There are several markets in Siem Reap that provide fun souvenirs and clothes for foreigners at decent prices. Most shops in the market will start bargaining high and expect foreigners to bring the price down. If you still don’t like the price of something, check out other shops because they all sell a lot of the same things! Only thing is if you’re looking for regular clothes you won’t find anything but “Ali Baba pants” or shirts with Cambodian logos.
We don’t normally carry souvenirs with us since we pack as light as possible, but we saw some beautiful paintings on canvas that tempted us. The lady selling started high but then cut the price in half just with us turning away. We got it down a little more and bought one of the medium paintings for $9.
It’s backwards in Asia where you’re saving more money by eating out instead of buying food at the markets to cook your own meals. There are plenty of 7-11 stores that sell a lot of American foods just in case you’re wanting a break from the local dishes. Just outside of Pub Street we found meals for as cheap as $2 that were simple food shops on the street.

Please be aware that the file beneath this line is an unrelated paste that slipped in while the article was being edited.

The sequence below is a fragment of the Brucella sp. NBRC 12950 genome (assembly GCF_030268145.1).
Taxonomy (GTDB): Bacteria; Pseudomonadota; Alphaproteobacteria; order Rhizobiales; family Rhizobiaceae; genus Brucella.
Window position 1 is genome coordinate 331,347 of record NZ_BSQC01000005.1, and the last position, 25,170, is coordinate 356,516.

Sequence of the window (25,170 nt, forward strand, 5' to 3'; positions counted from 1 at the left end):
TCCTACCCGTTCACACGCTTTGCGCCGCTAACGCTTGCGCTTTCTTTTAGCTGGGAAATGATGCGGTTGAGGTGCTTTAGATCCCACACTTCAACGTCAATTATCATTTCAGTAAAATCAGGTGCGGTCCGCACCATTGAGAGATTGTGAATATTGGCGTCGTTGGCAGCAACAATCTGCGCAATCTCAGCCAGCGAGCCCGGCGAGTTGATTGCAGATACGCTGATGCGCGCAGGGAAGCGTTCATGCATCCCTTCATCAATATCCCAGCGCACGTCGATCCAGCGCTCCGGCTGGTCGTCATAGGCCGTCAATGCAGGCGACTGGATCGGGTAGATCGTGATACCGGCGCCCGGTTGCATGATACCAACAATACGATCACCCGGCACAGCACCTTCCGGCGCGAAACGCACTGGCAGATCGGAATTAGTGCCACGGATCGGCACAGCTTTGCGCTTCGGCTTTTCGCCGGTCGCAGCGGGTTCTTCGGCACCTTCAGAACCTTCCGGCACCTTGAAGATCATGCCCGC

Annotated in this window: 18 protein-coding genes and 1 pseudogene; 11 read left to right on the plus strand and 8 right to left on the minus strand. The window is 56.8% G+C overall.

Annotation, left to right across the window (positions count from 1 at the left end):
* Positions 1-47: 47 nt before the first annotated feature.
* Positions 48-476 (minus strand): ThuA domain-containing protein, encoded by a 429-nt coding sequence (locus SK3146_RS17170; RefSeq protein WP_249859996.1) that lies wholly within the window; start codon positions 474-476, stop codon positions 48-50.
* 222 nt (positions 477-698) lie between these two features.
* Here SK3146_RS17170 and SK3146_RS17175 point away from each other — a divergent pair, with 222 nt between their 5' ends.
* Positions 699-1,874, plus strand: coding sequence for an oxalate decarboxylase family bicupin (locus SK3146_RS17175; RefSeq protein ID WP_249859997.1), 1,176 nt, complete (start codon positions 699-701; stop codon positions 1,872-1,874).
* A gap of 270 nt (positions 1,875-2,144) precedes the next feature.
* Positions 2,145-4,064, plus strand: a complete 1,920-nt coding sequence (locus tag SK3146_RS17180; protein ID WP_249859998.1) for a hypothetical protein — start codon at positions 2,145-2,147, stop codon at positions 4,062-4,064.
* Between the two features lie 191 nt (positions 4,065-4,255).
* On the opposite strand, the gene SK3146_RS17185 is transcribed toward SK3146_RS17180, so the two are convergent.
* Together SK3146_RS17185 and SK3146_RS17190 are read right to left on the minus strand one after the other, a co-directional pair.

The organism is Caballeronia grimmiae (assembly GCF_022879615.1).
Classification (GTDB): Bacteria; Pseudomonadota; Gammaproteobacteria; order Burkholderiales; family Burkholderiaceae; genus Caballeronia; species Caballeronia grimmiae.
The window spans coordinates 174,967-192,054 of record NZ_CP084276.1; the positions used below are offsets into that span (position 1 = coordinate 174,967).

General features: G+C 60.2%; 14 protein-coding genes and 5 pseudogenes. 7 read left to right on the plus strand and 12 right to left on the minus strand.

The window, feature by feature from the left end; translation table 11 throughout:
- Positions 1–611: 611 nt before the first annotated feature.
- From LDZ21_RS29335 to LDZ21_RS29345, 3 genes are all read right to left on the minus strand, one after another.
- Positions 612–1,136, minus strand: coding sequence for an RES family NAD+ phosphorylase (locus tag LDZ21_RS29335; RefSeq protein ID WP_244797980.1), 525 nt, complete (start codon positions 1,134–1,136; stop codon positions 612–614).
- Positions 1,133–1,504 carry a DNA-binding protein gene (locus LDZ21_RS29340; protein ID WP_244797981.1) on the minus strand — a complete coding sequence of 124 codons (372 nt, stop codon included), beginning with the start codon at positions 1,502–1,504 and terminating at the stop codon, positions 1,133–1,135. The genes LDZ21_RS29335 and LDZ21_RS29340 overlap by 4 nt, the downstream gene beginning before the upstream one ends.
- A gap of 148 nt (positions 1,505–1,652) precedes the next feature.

There’s a bug cafe in Siem Reap that sells tarantula, beetle and grasshopper kabobs along with other bugs if you’re feeling like trying something wacky. There are also plenty of bug carts that sell all kinds of cooked bugs as well as cooked snakes. While we were walking around we saw a family eating tarantulas and the little girl was chewing on a hairy leg sticking halfway out her mouth. She seemed as happy to eat the tarantula as she would if it were a fruit snack.
Angkor Wat is one of the most breathtaking, amazing, awe-inspiring man made structures in the World, it’s huge and worth the work of getting there. Cambodia is a wonderful country full of smiling and kind people, and you’ll wonder why you didn’t have it on your travel list before.
*If you want to hear more about Angkor Wat we have a post about our favorite temples.
What borders have you crossed that were crazy/scary?